★★ / ★★★★
There is a wonderful story waiting to be told and explored in “Moxie,” based on the novel of the same name by Jennifer Mathieu, but it is ultimately bogged down by a most generic storytelling parabola which makes the work vanilla and safe rather than a riotous, rebellious step forward. Its goal is to empower girls and women through feminism by means of underscoring some of the more insidious but normalized rules, traditions, and events in a typical suburban high school.
While most of us can agree with its two-fold message—that a. in this day and age females (especially females of color) remain on an unequal footing when compared to men (i.e.: the way they are expected to act or behave in public spaces, at home, or in the bedroom; when it comes to jobs, level of education, student loans taken out, and wages; down to what is considered to be “acceptable” clothing at school or workplace) and so b. we must adopt active changes (in our thinking, in the way we phrase a point, in action) in order to fill in the gaps—it cannot be denied that the film loses steam about halfway through. A movie like this must be focused, angry, and propelled by fresh ideas all the way to the finish line.
It is astounding to me that screenwriters Tamara Chestna and Dylan Meyer deem it necessary to surround our protagonist, a shy but otherwise average and likable high school student Vivian Carter (Hadley Robinson), with superficial drama when what she hopes to accomplish—to upend the sexist and toxic patriarchy in her school by starting an underground zine—is not only compelling, it requires time and layered subplots in order to reach its maximum potential.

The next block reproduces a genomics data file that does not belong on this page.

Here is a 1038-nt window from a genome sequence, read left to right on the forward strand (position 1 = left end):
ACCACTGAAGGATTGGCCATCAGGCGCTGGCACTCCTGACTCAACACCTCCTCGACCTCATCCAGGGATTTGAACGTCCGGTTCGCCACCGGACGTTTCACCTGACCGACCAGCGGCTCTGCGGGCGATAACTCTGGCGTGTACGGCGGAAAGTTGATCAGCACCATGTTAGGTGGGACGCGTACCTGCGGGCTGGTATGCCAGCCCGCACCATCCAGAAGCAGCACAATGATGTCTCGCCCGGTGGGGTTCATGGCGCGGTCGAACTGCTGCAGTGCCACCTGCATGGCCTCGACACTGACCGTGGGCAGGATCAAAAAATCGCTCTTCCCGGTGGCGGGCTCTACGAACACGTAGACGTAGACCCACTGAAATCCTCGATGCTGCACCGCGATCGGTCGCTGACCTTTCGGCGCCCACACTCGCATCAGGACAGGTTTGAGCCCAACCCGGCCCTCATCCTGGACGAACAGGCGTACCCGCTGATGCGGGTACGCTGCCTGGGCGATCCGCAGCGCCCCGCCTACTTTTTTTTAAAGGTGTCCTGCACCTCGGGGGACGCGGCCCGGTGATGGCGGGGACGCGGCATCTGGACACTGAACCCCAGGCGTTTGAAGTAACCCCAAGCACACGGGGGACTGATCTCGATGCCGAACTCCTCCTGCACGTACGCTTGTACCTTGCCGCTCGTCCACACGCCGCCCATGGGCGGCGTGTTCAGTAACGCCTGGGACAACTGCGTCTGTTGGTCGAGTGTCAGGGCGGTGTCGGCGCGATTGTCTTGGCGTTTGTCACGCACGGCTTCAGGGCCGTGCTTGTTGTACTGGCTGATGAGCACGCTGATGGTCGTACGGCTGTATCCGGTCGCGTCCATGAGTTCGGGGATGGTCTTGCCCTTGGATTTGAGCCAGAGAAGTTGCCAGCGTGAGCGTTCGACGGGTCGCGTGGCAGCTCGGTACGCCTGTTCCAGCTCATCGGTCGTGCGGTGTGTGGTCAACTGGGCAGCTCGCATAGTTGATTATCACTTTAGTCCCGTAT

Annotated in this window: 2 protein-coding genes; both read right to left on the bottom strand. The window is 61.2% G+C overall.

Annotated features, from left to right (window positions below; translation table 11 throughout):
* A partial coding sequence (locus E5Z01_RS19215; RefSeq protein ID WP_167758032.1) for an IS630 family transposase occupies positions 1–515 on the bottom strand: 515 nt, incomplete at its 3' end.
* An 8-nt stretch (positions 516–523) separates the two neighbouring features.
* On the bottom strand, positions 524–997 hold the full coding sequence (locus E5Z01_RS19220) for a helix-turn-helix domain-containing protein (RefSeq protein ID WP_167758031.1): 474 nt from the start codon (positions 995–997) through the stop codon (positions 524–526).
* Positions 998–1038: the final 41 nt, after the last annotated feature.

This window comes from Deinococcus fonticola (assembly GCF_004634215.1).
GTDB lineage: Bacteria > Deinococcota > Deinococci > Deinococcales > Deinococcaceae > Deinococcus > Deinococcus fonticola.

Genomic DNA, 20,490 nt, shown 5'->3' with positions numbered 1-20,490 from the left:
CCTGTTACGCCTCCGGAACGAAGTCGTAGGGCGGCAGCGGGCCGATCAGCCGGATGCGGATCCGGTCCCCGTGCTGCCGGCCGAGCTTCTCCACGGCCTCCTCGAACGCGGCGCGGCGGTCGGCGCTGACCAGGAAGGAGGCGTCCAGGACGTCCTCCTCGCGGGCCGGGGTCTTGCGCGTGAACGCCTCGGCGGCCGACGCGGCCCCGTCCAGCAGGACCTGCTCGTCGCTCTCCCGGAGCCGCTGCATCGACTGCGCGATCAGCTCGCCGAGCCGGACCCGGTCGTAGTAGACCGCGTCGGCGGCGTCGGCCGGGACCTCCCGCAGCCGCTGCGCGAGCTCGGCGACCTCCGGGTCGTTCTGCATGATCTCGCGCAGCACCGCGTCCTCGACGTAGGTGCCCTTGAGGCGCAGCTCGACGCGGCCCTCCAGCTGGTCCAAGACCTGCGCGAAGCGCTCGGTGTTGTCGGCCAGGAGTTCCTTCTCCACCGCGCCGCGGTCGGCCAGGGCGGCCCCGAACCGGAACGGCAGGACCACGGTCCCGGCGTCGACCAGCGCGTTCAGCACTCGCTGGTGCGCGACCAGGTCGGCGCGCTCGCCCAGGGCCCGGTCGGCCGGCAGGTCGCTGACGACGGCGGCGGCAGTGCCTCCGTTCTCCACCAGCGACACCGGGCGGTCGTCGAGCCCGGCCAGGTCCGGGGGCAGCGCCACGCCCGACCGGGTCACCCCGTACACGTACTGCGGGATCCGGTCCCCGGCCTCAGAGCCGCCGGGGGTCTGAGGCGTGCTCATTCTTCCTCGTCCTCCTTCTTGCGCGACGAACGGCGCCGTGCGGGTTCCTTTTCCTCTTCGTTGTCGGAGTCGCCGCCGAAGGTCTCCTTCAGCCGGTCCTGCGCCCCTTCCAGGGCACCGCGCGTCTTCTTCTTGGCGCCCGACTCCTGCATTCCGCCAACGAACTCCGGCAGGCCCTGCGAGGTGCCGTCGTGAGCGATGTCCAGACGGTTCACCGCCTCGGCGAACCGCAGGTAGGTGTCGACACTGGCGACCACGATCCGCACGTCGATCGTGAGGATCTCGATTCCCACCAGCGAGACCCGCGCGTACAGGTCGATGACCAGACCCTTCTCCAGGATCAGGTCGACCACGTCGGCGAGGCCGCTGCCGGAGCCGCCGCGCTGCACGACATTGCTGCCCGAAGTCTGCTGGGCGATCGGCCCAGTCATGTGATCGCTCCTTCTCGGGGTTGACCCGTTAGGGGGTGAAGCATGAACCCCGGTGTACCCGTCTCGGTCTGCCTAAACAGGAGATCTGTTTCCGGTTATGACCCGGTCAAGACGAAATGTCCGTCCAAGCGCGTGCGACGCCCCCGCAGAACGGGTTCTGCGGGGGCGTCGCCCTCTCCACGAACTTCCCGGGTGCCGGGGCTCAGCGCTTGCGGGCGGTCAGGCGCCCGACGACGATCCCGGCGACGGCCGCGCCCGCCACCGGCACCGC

Instead, we are bombarded with busy-ness: trouble with her best friend (Lauren Tsai) when Vivian expands her social circle, trouble with a boy she likes (Nico Hiraga) when drama at school bleeds into drama at home, trouble with Mom (Amy Poehler—who directs) when she brings a nice man (Clark Gregg) over for dinner. These are decorations, unnecessary padding.
Allow me to defog: This is a story about a girl who feels so bland, who feels she has attained nothing of importance by her sixteenth year, that when faced with an essay question for college applications, she has no idea what to write. Her fears—that she is inadequate, boring, without substance—pushed her to do something inspirational and aspirational. (That in itself tells us what type of person she is—why she is a protagonist worth following.) But that’s not all. There is a line dialogue toward the end of the film—easily missed but I choose not to reveal—that drives home her crushing feelings of not being regarded as critical or important.
And so I ask the writers: When our heroine has all these inner turmoil, why make her journey so conventional and predictable? I think the answer lies in packaging the picture in a way that is commercial or mainstream. It does not possess the confidence necessary to tell the story straight—to tell it as honest or as unique as it can be—because doing so might risk digestibility. This is most ironic because if you’re going to make a film about feminism—and a feminist film, too—fear of alienation should not be in the equation. Otherwise, it comes across as false. As is readily apparent here. The film is feminist on the outside but without edge on in the inside.
It is a shame because I liked a few of the performances. At times Robinson reminded me of Kaitlyn Dever’s energy; there is a sadness to those eyes that when the comedic plot pivots to the more dramatic beats, we remain with her because there is a story constantly being told through those windows. This is a necessary trait because Robinson is the anchor. I also enjoyed watching Hiraga as the romantic interest. He may not look like a typical Romeo, but he brings forth major nice guy ska energy that is so high school, so real, so convincing. You can’t help but smile every time he’s on screen. I wished the writers remained true to the potential of what they had in the first place; they managed to turn the treasure in their hands into coal.